- Drink lots of noncaffeine liquids unless told to drink less liquid by your doctor.
- You will need to take special care when handling this drug. Check with the doctor or pharmacist to see how to handle this drug.
- Do not get this drug, as well as the liquid, broken tablets, or crushed tablets, on your skin or in your eyes, nose, or mouth. If you get it on your skin, wash with soap and water. If you get it in your eyes, rinse with plain water.
- Swallow whole. Do not chew, break, or crush.
- Your pharmacist will need to mix this drug before you get it.
- Shake well before use.
- Measure liquid doses carefully. Use the measuring device that comes with this drug.
- Do not mix with any liquid.
- Take a missed dose as soon as you think about it, with food.
- If it is close to the time for your next dose, skip the missed dose and go back to your normal time.
- Do not take 2 doses at the same time or extra doses.
- Store at room temperature.
- Store in a dry place. Do not store in a bathroom.
- Store liquid (solution) in a refrigerator. Throw away any part not used after 7 weeks.
- Do not freeze.
- Keep all drugs in a safe place. Keep all drugs out of the reach of children and pets.
- Throw away unused or expired drugs. Do not flush down a toilet or pour down a drain unless you are told to do so. Check with your pharmacist if you have questions about the best way to throw out drugs. There may be drug take-back programs in your area.
- If your symptoms or health problems do not get better or if they become worse, call your doctor.
- Do not share your drugs with others and do not take anyone else’s drugs.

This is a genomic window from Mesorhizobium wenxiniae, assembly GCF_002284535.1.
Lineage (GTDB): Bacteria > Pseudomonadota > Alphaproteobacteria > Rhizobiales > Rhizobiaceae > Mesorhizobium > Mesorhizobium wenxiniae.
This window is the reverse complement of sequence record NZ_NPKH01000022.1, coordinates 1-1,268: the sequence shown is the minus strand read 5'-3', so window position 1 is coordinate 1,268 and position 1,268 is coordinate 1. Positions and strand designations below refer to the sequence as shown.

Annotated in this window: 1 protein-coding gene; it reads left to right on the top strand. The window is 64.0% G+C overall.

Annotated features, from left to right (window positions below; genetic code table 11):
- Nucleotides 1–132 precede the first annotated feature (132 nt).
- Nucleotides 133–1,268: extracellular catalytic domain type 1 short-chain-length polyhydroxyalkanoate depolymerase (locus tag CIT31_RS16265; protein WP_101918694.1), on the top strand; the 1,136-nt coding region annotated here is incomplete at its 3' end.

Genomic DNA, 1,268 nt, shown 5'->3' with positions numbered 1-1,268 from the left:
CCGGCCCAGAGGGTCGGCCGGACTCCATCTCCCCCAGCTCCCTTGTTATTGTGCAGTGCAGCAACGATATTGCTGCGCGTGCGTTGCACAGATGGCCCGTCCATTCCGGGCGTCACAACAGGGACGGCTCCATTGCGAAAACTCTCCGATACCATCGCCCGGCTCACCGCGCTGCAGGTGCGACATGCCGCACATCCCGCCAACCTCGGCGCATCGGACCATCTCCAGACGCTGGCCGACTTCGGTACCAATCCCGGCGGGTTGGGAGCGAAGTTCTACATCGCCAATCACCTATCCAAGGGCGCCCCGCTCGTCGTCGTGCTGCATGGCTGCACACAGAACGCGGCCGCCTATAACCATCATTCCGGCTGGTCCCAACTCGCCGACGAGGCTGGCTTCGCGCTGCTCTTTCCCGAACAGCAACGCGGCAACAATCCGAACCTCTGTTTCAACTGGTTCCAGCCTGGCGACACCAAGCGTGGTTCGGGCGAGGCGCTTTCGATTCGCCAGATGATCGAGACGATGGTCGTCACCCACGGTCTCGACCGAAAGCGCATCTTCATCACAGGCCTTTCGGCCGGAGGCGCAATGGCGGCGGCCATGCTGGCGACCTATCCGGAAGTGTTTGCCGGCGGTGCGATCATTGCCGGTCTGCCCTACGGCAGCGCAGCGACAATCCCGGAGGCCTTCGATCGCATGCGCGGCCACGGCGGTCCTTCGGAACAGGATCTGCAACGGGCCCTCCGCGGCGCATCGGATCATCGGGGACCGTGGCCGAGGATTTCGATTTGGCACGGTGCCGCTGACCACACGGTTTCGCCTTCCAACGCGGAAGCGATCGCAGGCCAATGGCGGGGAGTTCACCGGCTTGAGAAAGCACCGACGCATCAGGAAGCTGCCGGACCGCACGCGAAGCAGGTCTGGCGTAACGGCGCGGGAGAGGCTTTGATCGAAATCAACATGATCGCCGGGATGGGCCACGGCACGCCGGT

- Keep a list of all your drugs (prescription, natural products, vitamins, OTC) with you. Give this list to your doctor.
- Talk with the doctor before starting any new drug, including prescription or OTC, natural products, or vitamins.
- Some drugs may have another patient information leaflet. If you have any questions about this drug, please talk with your doctor, nurse, pharmacist, or other health care provider.
- If you think there has been an overdose, call your poison control center or get medical care right away. Be ready to tell or show what was taken, how much, and when it happened.
This information should not be used to decide whether or not to take this medicine or any other medicine. Only the healthcare provider has the knowledge and training to decide which medicines are right for a specific patient. This information does not endorse any medicine as safe, effective, or approved for treating any patient or health condition. This is only a brief summary of general information about this medicine. It does NOT include all information about the possible uses, directions, warnings, precautions, interactions, adverse effects, or risks that may apply to this medicine. This information is not specific medical advice and does not replace information you receive from the healthcare provider. You must talk with the healthcare provider for complete information about the risks and benefits of using this medicine.
© 2018 Wolters Kluwer Clinical Drug Information, Inc. and its affiliates and/or licensors. All rights reserved.